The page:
Steve Ballmer's been giving out mixed messages on the likely impact of Windows 7 on Microsoft and PC sales.
With just over two weeks to go before Windows 7 is officially released, Microsoft's chief executive has reportedly played down the operating system's expected fillip on PC sales.
"There will be a surge of PCs but it will probably not be huge," Reuters reported Ballmer saying in answer to a question about the likely effect on the market of the new system.
Flipping back into super-sales-man mode, though, Ballmer apparently told SkyNews Windows 7 would pull Microsoft out of "the worst period of its history". He also told The Times: "With Windows 7 we're doing a great job! I think the product is pretty fine!"
Microsoft reported its first ever year-on-year quarterly revenue decline during its last fiscal year, thanks to the drop in PC sales. And then it happened again. The company has been forced to make its first layoffs to control costs, as a result.
As such, Ballmer blamed the recession rather than Microsoft's business model for plunging the company into the worst period he'd known while being with Microsoft. Ballmer joined in 1980.
Microsoft has been careful about saying when it expects the recession to end, but has broadly hinted at a return to spending during 2010.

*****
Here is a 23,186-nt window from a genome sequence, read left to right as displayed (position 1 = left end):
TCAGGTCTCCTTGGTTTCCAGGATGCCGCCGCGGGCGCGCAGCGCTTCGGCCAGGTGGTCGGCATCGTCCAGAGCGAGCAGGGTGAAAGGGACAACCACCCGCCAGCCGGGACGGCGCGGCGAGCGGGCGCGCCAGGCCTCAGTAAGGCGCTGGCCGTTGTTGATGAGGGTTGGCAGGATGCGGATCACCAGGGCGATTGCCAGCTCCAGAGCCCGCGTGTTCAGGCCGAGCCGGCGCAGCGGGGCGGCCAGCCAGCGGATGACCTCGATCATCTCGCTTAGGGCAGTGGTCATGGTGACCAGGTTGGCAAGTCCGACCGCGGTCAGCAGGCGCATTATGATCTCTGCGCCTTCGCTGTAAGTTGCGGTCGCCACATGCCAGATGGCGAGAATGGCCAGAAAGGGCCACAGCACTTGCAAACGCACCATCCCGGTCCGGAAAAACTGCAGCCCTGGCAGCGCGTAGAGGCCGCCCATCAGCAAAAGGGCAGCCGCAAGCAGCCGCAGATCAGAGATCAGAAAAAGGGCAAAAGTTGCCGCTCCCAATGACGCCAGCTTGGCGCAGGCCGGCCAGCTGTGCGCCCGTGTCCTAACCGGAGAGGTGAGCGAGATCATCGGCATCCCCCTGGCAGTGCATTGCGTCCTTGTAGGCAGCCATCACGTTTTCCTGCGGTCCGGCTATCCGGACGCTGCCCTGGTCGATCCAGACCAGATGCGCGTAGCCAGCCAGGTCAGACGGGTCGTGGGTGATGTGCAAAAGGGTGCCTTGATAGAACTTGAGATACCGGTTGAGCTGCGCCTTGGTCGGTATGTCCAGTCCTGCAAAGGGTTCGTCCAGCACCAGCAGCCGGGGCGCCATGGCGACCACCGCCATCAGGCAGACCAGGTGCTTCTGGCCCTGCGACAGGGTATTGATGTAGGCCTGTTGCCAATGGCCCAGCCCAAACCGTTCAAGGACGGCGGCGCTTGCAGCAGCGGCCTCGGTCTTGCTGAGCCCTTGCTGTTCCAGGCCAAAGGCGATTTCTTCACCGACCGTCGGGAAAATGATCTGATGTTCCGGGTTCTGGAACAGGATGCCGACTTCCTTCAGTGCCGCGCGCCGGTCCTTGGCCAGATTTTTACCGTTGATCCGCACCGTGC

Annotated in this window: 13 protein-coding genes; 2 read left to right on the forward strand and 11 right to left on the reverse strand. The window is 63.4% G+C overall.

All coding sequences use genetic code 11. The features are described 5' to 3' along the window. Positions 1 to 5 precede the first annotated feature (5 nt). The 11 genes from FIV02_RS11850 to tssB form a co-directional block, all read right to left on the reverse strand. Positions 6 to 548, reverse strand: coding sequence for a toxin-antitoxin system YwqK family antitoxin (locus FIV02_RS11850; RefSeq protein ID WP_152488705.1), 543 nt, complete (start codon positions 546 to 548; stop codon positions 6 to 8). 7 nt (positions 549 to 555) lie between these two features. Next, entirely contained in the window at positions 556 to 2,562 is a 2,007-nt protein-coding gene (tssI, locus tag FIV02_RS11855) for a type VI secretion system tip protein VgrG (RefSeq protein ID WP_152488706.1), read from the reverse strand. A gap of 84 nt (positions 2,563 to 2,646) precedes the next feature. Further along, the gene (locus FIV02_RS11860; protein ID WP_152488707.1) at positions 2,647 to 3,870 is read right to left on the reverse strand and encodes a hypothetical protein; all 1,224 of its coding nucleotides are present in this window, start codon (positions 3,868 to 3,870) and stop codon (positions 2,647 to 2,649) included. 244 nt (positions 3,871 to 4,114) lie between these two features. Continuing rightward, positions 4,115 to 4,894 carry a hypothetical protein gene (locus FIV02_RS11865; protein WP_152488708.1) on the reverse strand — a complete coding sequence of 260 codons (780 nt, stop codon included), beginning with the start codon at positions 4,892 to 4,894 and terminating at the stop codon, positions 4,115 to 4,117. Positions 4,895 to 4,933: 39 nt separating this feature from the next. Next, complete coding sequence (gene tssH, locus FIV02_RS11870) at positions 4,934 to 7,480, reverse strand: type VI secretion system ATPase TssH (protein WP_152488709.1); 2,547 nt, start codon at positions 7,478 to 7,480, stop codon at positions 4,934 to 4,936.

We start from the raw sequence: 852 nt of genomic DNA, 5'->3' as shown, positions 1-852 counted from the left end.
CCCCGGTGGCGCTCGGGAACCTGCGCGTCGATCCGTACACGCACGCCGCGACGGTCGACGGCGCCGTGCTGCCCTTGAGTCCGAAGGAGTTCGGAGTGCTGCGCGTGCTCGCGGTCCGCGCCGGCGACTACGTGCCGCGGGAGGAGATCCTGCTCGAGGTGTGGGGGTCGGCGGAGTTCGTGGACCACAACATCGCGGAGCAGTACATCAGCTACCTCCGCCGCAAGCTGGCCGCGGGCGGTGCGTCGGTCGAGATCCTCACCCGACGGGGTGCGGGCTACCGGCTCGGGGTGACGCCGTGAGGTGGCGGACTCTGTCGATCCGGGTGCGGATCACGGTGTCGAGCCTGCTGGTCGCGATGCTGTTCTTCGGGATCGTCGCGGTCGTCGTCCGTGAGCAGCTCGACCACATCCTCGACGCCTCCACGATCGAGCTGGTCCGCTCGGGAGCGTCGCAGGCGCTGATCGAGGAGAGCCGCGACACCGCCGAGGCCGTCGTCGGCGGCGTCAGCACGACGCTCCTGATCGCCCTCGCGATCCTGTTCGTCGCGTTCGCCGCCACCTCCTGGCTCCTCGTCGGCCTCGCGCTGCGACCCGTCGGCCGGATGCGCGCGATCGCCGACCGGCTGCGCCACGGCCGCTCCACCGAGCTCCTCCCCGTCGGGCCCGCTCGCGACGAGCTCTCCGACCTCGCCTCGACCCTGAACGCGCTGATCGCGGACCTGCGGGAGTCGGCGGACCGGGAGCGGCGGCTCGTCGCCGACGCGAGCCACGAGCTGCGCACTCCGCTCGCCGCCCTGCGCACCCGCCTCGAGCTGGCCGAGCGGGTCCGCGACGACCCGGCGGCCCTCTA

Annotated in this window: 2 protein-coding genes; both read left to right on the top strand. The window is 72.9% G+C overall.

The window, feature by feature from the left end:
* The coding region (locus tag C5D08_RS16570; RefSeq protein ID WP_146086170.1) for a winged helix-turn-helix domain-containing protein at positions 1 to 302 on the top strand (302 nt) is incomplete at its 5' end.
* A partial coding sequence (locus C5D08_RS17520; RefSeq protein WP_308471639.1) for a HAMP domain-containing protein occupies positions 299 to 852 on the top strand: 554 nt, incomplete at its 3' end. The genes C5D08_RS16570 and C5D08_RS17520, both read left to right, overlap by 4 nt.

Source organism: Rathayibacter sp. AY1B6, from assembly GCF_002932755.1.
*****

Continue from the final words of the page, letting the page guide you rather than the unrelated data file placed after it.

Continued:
Ballmer was giving out contradictory signals during his annual grand tour of the UK and European national and broadcast media outlets, organized by Microsoft's corporate PR team on the mothership in Redmond, Washington.
The UK and European press couldn't quite get with the program on this tour, either. According to The Times, which mixed a color profile with a Microsoft competitive talking points 101 from chief operating officer Kevin Turner, it was a case of the bombastic - Steve Ballmer: the future belongs to Microsoft. SkyNews and Reuters were less confident, with Microsoft Pins Revival Hopes On Windows 7 from Sky and Microsoft's Ballmer sees Windows 7 effect on PC market muted from Reuters.
The tour is designed to put Ballmer in front of serious-minded business press writing serious pieces rather than trade hacks that might try to embarrass him with questions about, er, losses, job cuts, and the impact of the recession on sales of Microsoft's days-away client operating system.
Among other highlights fielded by Ballmer during his outing: he is confident Bing.com would, over time, prove a challenger to Google. Well, he is the one who's committed $100m on marketing and several billion dollars on R&D to build Bing, after Microsoft ignored Google for 10 years on his watch, so he's kind of got a lot invested in the new search engine, both personally and professionally.
Oh, and you won't be surprised to learn Ballmer's rather glad the whole acquisition of Yahoo! didn't happen. "'With hindsight, Mr Ballmer admitted it was 'the worst mistake he never made'," SkyNews reported. "He added: 'Wow, I am glad we didn't do it, not because Yahoo wouldn't have been a good buy but because immediately afterwards the stock market collapsed.'" ®
Update: This story has been updated to clarify that Microsoft reported its first ever year-on-year quarterly revenue decline during its last fiscal year.
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